September 02, 2003
Microsoft Quality Corporate Behavior

Robert X. Cringely is his usual happy self as he thinks some more about Microsoft: I, Cringely | The Pulpit: Microsoft handed over the e-mail messages on a disk, and when Burst's lawyers had printed all the messages they filled 140 boxes. That's a lot of messages, but not surprising for Microsoft, where the business culture of the company literally happens on e-mail. When Burst's lawyers put the messages in order by date and time, they claim to have noticed a peculiar phenomenon. There were literally no messages from approximately one week before until about a month after all seven meetings between the two companies. This meant that either Microsoft completely suspended its corporate e-mail culture for an aggregate period of 35 weeks, or there were messages that had been sent and received at Microsoft, but not divulged to Burst. Presented with this charge in court, Microsoft's attorneys acknowledged that the message gaps existed. The messages had been erased by the half-dozen Microsoft employees involved, both from their PCs and from the mail servers. There were no backup copies. The reason for this mass erasure, it was explained, is that Burst technology was unimpressive and not of interest to Microsoft,...

Posted by DeLong at 08:02 AM

August 14, 2002
Making Life Difficult

Now will someone please explain to me why Apple's and Linux's desktop market shares are so small? On Lisa Rein's Radar: Warning To Windows Media File Collectors: Your Music Will Die With Your Computer: A guy reformatted his hard drive and then found out none of his Windows Media files would work. Turns out that Windows Media Player turns the "copy protection" (copy prevention) on by default when it rips CDs, so when he reformatted his hard drive the player thought he was trying to play the copy protected files and a computer other than the one they had been licensed for. Let me say this another way: when you rip CDs on a Windows machine using Windows Media Player, it makes a unique identifier for your computer (that has privacy implications, yes, but I'm trying to make another point here). That unique identifier is associated with a license that is stored separately from the file itself that will only let those files be played back on the one single computer that matches the unique identifier. No other devices. Ever. (Without a lot of hassle anyway -- Without having to backup and restore your licenses on the other computer --...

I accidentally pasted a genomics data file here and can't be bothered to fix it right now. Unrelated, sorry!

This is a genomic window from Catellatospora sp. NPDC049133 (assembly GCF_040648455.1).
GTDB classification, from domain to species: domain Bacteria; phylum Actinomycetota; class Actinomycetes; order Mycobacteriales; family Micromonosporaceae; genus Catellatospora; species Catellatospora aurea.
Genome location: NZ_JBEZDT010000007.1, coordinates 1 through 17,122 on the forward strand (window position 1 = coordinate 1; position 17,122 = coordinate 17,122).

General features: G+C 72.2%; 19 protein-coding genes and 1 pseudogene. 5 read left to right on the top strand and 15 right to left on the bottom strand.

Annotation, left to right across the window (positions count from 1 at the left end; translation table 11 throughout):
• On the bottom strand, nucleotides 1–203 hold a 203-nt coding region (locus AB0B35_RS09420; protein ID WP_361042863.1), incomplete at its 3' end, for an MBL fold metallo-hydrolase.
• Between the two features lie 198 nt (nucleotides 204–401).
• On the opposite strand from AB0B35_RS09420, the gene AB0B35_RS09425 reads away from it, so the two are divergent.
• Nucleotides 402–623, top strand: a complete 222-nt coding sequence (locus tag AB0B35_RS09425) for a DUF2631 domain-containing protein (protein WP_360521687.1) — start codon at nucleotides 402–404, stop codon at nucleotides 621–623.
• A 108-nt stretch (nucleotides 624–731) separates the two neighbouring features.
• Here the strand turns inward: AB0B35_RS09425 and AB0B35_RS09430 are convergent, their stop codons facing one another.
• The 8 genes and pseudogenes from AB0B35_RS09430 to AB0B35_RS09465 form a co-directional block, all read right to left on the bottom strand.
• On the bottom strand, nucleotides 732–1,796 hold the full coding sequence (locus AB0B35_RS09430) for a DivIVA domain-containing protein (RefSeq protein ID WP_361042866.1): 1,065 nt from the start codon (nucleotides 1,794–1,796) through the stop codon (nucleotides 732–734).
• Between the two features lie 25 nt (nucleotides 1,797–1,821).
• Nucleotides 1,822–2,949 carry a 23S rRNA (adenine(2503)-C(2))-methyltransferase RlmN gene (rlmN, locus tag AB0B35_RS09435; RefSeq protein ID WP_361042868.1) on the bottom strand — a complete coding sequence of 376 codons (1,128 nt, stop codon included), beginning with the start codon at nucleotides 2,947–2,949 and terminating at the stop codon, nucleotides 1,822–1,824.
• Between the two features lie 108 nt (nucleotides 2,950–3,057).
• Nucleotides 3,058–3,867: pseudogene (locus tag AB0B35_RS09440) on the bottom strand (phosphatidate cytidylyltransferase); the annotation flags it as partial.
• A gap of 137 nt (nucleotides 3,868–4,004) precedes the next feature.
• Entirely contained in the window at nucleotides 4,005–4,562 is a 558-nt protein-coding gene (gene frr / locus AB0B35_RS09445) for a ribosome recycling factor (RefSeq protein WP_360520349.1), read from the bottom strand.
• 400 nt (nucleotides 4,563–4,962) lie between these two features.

Posted by DeLong at 02:55 PM

June 20, 2002
Microsoft Plays Hardball at the End of Its Antitrust Trial

The end of the remedy phase of the Microsoft antitrust trial. Looks like--once again--Microsoft's lawyers have decided to rely on the appeals court's finding something it doesn't like in the trial judge's conduct of the case. This is an extremely risky strategy.... | M E D I A U N S P U N | Judging a Judge's Smile | Before closing arguments in the remedy phase of the Microsoft antitrust trial, Judge Colleen Kollar-Kotelly asked the two sides to rank their arguments and consider which of their opponent's proposals might be tolerable to them. Attorneys for the nine non-settling states obliged. Microsoft hard-lined it, blowing off the judge's request and even proposing a last-minute scaling back of the already toothless Justice Department settlement. And the judge smiled. Reporters had differing interpretations of that smile. The New York Times said the judge smiled at Microsoft's lawyer's "open defiance of her efforts to extract concessions." The Seattle Post-Intelligencer guessed that the judge's smile meant that she "like most in the courtroom understood such elements have no chance of being dropped from any settlement." The San Jose Mercury News' Dan Gillmor made his opinion perfectly clear while admitting that the judge's could...